Date on Master's Thesis/Doctoral Dissertation

4-2021

Document Type

Master's Thesis

Degree Name

M. Eng.

Department

Bioengineering

Degree Program

JB Speed School of Engineering

Committee Chair

Bertocci, Gina

Committee Co-Chair (if applicable)

Thompson, Angela

Committee Member

Bertocci, Karen

Author's Keywords

Falls; Children; Biomechanics; Modelling; Impacts; Injury

Abstract

Background: A fall is the most common falsely reported injury scenario when a young child presents for medical care and the caregiver is concealing abuse. There is a lack of reliably witnessed falls with known outcomes to aid in the distinction between accidental and abusive injuries.

Objectives: The objectives of this study were to characterize video-recorded short distance falls involving young children in a childcare setting, to identify body regions most commonly impacted in these short distance falls, to characterize the head biomechanics of these falls, and describe fall characteristics. Additionally, physics-based models were used to predict fall biomechanics in a subset of these falls.

Methods: This study included children aged 12-25 months. Two childcare classrooms and a playground were each equipped with 3 digital video cameras. Video recordings involving falls were extracted for analysis. Falls were characterized by various factors (such as fall type; initial condition; fall dynamics; etc.), and these were analyzed for frequency. Descriptive statistics were performed on outcome measures. The distribution of impacted/contacted body regions was described and projected onto a child body map. Falls with biomechanical data from wearable devices were characterized by head impact and analyzed. It was hypothesized that head accelerations and velocities will be greater in falls with head impact than in falls without head impact. To analyze the accuracy and usefulness of physics-based biomechanical models, lumped mass, single rod, and inverted pendulum physics-based models were developed for previously conducted ATD falls and falls involving head impact from the childcare center. It was hypothesized that these models could accurately predict head biomechanical measures.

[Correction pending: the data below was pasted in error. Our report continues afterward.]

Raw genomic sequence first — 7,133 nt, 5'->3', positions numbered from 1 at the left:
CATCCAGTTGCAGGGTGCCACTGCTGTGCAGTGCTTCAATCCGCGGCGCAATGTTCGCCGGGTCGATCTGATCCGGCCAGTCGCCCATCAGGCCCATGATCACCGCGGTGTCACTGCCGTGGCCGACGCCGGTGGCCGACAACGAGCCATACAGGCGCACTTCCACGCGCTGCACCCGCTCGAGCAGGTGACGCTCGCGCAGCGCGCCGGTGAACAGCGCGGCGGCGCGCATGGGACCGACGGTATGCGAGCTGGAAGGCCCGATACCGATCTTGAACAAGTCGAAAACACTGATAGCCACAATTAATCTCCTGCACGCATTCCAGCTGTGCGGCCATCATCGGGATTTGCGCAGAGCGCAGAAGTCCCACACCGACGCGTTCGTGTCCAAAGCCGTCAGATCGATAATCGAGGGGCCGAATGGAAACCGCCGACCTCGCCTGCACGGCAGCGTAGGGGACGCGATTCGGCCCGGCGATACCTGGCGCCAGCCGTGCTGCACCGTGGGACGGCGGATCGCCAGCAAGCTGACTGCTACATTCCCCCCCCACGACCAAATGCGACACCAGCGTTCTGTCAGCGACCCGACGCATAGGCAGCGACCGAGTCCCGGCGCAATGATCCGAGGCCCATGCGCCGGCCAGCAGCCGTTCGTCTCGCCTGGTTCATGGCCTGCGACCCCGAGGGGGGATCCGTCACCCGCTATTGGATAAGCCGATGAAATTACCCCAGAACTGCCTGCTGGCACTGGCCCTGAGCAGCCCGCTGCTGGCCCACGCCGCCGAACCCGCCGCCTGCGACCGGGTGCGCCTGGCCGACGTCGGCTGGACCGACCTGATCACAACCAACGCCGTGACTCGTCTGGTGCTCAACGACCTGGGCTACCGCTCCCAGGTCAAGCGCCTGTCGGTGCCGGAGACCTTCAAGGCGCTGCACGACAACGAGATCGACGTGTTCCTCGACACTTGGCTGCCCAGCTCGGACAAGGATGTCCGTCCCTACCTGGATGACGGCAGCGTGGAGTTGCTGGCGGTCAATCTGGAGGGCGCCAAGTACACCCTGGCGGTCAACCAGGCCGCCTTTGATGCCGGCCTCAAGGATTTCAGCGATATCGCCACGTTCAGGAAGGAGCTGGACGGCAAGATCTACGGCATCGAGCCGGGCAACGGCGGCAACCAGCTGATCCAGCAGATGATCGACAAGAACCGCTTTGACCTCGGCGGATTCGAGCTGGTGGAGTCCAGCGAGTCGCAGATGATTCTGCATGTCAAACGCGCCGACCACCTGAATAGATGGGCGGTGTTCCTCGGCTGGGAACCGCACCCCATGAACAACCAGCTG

Results: 100 video-recorded falls involving 8 children, age 17-25 months (mean ± SD: 20 ± 2 months) were characterized. 65% of falls involved boys, and 64% of falls occurred indoors in a classroom. No injuries occurred in any fall. The most common first contact body regions were the soles of the feet. The most common primary impact body region was the palms of the hands; bilateral shins, bilateral knees, and buttocks were also commonly impacted. Replicated ATD falls and select childcare center falls with SIM G outputs were mathematically modelled, and it was determined that mathematical physics-based models could reasonably predict biomechanical outcomes from short-distance falls.

Conclusions: This study resulted in a dataset of 100 reliably witnessed video-recorded falls involving young children in a childcare center setting. Body region contact/impact maps for first contact, primary impact, and secondary impact of these common short-distance falls were developed. This study found that head biomechanical measures were not significantly different in falls with head impact versus without head impact. This study also found that the methodology used to evaluate lumped mass, single rod, and inverted pendulum models was an important factor in predicting head biomechanical outcomes. The most accurate physics-based models were the lumped mass and inverted pendulum models. No falls in this study resulted in injury. The outcomes from this study may aid in the investigation of injury histories of a short-distance fall, further increasing the understanding and differentiation of accidental versus abusive injuries.

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